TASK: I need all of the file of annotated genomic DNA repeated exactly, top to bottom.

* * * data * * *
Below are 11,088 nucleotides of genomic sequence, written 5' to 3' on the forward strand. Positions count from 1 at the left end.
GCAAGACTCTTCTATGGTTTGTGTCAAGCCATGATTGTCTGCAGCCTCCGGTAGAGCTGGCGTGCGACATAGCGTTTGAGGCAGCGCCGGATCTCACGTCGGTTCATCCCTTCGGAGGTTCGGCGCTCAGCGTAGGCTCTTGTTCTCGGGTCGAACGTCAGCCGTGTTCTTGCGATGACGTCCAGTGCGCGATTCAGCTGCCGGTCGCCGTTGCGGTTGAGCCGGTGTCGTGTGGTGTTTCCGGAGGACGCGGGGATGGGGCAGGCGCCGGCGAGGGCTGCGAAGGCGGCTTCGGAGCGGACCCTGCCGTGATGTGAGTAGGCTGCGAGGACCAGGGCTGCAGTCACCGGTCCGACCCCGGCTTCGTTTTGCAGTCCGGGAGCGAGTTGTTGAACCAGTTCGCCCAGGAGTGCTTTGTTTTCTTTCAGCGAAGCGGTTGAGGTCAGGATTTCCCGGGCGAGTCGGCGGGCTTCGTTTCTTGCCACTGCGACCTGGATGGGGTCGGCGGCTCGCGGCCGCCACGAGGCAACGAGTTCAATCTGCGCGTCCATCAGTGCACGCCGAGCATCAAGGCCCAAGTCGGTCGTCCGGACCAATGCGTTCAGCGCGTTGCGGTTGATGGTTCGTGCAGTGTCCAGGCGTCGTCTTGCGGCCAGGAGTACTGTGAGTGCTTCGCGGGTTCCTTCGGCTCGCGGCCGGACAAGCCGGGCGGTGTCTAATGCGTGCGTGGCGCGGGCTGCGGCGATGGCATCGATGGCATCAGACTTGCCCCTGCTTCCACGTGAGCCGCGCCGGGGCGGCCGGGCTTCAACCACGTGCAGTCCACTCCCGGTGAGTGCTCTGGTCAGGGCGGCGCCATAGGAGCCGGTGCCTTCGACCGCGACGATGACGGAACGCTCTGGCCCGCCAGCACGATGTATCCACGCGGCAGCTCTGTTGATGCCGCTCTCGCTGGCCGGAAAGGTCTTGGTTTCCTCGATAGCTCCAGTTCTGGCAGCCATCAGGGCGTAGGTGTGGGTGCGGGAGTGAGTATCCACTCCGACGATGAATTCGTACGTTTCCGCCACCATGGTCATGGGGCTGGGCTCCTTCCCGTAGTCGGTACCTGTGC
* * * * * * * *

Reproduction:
Below are 11,088 nucleotides of genomic sequence, written 5' to 3' on the forward strand. Positions count from 1 at the left end.
GCAAGACTCTTCTATGGTTTGTGTCAAGCCATGATTGTCTGCAGCCTCCGGTAGAGCTGGCGTGCGACATAGCGTTTGAGGCAGCGCCGGATCTCACGTCGGTTCATCCCTTCGGAGGTTCGGCGCTCAGCGTAGGCTCTTGTTCTCGGGTCGAACGTCAGCCGTGTTCTTGCGATGACGTCCAGTGCGCGATTCAGCTGCCGGTCGCCGTTGCGGTTGAGCCGGTGTCGTGTGGTGTTTCCGGAGGACGCGGGGATGGGGCAGGCGCCGGCGAGGGCTGCGAAGGCGGCTTCGGAGCGGACCCTGCCGTGATGTGAGTAGGCTGCGAGGACCAGGGCTGCAGTCACCGGTCCGACCCCGGCTTCGTTTTGCAGTCCGGGAGCGAGTTGTTGAACCAGTTCGCCCAGGAGTGCTTTGTTTTCTTTCAGCGAAGCGGTTGAGGTCAGGATTTCCCGGGCGAGTCGGCGGGCTTCGTTTCTTGCCACTGCGACCTGGATGGGGTCGGCGGCTCGCGGCCGCCACGAGGCAACGAGTTCAATCTGCGCGTCCATCAGTGCACGCCGAGCATCAAGGCCCAAGTCGGTCGTCCGGACCAATGCGTTCAGCGCGTTGCGGTTGATGGTTCGTGCAGTGTCCAGGCGTCGTCTTGCGGCCAGGAGTACTGTGAGTGCTTCGCGGGTTCCTTCGGCTCGCGGCCGGACAAGCCGGGCGGTGTCTAATGCGTGCGTGGCGCGGGCTGCGGCGATGGCATCGATGGCATCAGACTTGCCCCTGCTTCCACGTGAGCCGCGCCGGGGCGGCCGGGCTTCAACCACGTGCAGTCCACTCCCGGTGAGTGCTCTGGTCAGGGCGGCGCCATAGGAGCCGGTGCCTTCGACCGCGACGATGACGGAACGCTCTGGCCCGCCAGCACGATGTATCCACGCGGCAGCTCTGTTGATGCCGCTCTCGCTGGCCGGAAAGGTCTTGGTTTCCTCGATAGCTCCAGTTCTGGCAGCCATCAGGGCGTAGGTGTGGGTGCGGGAGTGAGTATCCACTCCGACGATGAATTCGTACGTTTCCGCCACCATGGTCATGGGGCTGGGCTCCTTCCCGTAGTCGGTACCTGTGC